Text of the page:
An image of Cygnus NG11, the rocket which will be shuttling Nepal's first satellite into space.An image of Cygnus NG11, the rocket which will be shuttling Nepal's first satellite into space.

‘NepaliSat-1’ – Nepal’s first satellite to be launched from the US tomorrow

Tomorrow, at 20:46:00 UTC (02:31 NST), Nepal’s first satellite will be launched into space. The satellite, NepaliSat-1, weighing 1.3 kilograms is expected to reduce Nepal’s dependency on foreign satellites and was made possible under the BIRDS project of Kyutech (Kyushu Institute of Technology, Japan). The BIRDS project, designed in association with the UN, aims to help countries launch their first satellite.

An image of all three satellites. Image: KyutechThe satellite is to be ferried into space by CYGNUS NG11, a Northrop Grumman Antates rocket on its 11th operational cargo delivery flight to the International Space Station under the Commercial Resupply Services contract with NASA. The mission is known as NG-11. The rocket will also be carrying Sri Lanka’s  first satellite, Ravana 1, and Japan’s Uguisu.

An image of all three satellites. Image: Kyutech
An image of all three satellites. Image: Kyutech

The rocket, headed to the International Space Station will take off from Mid-Atlantic Regional Spaceport in Virginia, USA. Once aboard the space station, scientists will once again test the satellite before finally releasing it into space. The entire process is expected to take a month as per NAST (Nepal Academy of Science and Technology). Once deployed,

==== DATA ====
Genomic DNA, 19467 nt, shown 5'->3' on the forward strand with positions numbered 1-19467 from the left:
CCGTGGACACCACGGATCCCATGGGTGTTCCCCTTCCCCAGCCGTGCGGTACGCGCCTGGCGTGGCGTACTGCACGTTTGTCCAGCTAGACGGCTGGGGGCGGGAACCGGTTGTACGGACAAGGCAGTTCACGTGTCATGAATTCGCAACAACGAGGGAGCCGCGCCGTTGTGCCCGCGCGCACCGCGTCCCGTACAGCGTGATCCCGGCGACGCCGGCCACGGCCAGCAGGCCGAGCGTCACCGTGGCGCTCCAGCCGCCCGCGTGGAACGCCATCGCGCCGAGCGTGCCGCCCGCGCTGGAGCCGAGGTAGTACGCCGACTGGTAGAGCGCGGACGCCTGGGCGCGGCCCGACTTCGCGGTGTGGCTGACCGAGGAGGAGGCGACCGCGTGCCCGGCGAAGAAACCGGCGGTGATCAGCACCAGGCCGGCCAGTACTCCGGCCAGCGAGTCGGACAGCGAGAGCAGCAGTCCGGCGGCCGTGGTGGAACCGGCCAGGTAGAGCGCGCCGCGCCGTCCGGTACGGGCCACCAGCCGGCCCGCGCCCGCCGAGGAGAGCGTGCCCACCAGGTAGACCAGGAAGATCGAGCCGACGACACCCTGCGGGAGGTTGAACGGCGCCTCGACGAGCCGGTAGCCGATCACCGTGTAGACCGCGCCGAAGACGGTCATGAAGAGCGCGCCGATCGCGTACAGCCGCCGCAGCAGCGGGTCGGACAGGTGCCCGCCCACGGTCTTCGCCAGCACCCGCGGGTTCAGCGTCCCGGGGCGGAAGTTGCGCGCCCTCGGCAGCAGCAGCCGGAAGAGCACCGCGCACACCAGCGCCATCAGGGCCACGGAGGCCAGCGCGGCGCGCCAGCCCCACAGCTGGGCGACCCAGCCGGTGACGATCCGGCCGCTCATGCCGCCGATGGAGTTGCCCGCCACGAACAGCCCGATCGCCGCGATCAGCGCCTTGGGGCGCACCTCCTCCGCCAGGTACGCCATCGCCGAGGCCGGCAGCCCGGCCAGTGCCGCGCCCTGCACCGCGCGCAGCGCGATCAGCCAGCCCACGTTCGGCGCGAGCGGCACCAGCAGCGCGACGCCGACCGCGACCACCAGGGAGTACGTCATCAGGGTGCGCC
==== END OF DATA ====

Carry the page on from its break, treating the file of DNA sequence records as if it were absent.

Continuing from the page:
In the meanwhile, NAST is scrambling to ready the ground station. It has called out for tenders from interested parties to supply the necessary satellite communication equipment. The ground station’s completion is crucial bfore ISS readies to deploy the satellite. However we are already behind schedule, and NAST is racing a deadline, one which many are saying is ‘very difficult to meet’.

Once released, NepaliSat-1 will lie in the lower orbit, an estimated 400 kms from earth. It has a lifespan of three years. The satellite will be above Nepal for an estimated 5 – 10 minutes per day and will provide images of Nepal from above. The images can be used to forecast weather patterns, in bettering urban planning, and other technological developments, as per NAST.

 

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